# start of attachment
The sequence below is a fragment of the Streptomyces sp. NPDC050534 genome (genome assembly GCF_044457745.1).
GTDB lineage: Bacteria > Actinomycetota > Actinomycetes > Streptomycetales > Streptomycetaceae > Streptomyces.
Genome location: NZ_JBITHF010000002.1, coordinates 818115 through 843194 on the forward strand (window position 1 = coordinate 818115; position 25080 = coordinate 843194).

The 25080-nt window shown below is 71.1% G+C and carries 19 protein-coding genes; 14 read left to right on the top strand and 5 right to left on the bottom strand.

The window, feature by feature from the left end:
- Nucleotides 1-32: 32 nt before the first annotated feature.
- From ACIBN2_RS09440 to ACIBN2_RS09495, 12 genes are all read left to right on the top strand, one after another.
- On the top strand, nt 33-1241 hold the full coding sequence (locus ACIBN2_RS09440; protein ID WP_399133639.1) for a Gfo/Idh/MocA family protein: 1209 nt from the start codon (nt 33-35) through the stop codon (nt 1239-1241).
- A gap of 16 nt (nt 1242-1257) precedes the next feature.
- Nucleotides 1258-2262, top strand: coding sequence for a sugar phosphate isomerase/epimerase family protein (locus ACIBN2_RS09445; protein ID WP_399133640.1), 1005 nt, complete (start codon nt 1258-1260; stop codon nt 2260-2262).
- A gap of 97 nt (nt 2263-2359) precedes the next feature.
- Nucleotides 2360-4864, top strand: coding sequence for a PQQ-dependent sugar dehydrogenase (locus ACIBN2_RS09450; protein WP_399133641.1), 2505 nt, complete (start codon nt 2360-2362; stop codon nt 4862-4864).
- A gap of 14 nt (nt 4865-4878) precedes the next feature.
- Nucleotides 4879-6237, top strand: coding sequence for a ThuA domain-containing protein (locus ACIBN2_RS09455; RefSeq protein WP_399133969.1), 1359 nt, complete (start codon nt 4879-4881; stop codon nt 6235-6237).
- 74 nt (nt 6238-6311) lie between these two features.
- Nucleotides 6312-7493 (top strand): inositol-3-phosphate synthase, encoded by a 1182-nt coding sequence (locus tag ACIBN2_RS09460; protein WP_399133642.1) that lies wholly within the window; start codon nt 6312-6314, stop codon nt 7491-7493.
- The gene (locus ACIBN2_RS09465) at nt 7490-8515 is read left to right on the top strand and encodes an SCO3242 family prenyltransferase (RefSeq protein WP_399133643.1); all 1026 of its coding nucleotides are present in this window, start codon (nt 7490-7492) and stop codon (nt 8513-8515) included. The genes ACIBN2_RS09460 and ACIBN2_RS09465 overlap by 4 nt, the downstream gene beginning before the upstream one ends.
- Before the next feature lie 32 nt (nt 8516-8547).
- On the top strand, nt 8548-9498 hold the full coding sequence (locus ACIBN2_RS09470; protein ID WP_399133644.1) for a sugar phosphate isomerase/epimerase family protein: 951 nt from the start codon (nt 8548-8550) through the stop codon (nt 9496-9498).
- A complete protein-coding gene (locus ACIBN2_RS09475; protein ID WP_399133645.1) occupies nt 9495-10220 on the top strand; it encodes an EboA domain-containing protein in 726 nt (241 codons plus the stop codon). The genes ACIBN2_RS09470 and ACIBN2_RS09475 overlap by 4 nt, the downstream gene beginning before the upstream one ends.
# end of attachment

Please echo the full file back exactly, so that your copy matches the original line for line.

The sequence below is a fragment of the Streptomyces sp. NPDC050534 genome (genome assembly GCF_044457745.1).
GTDB lineage: Bacteria > Actinomycetota > Actinomycetes > Streptomycetales > Streptomycetaceae > Streptomyces.
Genome location: NZ_JBITHF010000002.1, coordinates 818115 through 843194 on the forward strand (window position 1 = coordinate 818115; position 25080 = coordinate 843194).

The 25080-nt window shown below is 71.1% G+C and carries 19 protein-coding genes; 14 read left to right on the top strand and 5 right to left on the bottom strand.

The window, feature by feature from the left end:
- Nucleotides 1-32: 32 nt before the first annotated feature.
- From ACIBN2_RS09440 to ACIBN2_RS09495, 12 genes are all read left to right on the top strand, one after another.
- On the top strand, nt 33-1241 hold the full coding sequence (locus ACIBN2_RS09440; protein ID WP_399133639.1) for a Gfo/Idh/MocA family protein: 1209 nt from the start codon (nt 33-35) through the stop codon (nt 1239-1241).
- A gap of 16 nt (nt 1242-1257) precedes the next feature.
- Nucleotides 1258-2262, top strand: coding sequence for a sugar phosphate isomerase/epimerase family protein (locus ACIBN2_RS09445; protein ID WP_399133640.1), 1005 nt, complete (start codon nt 1258-1260; stop codon nt 2260-2262).
- A gap of 97 nt (nt 2263-2359) precedes the next feature.
- Nucleotides 2360-4864, top strand: coding sequence for a PQQ-dependent sugar dehydrogenase (locus ACIBN2_RS09450; protein WP_399133641.1), 2505 nt, complete (start codon nt 2360-2362; stop codon nt 4862-4864).
- A gap of 14 nt (nt 4865-4878) precedes the next feature.
- Nucleotides 4879-6237, top strand: coding sequence for a ThuA domain-containing protein (locus ACIBN2_RS09455; RefSeq protein WP_399133969.1), 1359 nt, complete (start codon nt 4879-4881; stop codon nt 6235-6237).
- 74 nt (nt 6238-6311) lie between these two features.
- Nucleotides 6312-7493 (top strand): inositol-3-phosphate synthase, encoded by a 1182-nt coding sequence (locus tag ACIBN2_RS09460; protein WP_399133642.1) that lies wholly within the window; start codon nt 6312-6314, stop codon nt 7491-7493.
- The gene (locus ACIBN2_RS09465) at nt 7490-8515 is read left to right on the top strand and encodes an SCO3242 family prenyltransferase (RefSeq protein WP_399133643.1); all 1026 of its coding nucleotides are present in this window, start codon (nt 7490-7492) and stop codon (nt 8513-8515) included. The genes ACIBN2_RS09460 and ACIBN2_RS09465 overlap by 4 nt, the downstream gene beginning before the upstream one ends.
- Before the next feature lie 32 nt (nt 8516-8547).
- On the top strand, nt 8548-9498 hold the full coding sequence (locus ACIBN2_RS09470; protein ID WP_399133644.1) for a sugar phosphate isomerase/epimerase family protein: 951 nt from the start codon (nt 8548-8550) through the stop codon (nt 9496-9498).
- A complete protein-coding gene (locus ACIBN2_RS09475; protein ID WP_399133645.1) occupies nt 9495-10220 on the top strand; it encodes an EboA domain-containing protein in 726 nt (241 codons plus the stop codon). The genes ACIBN2_RS09470 and ACIBN2_RS09475 overlap by 4 nt, the downstream gene beginning before the upstream one ends.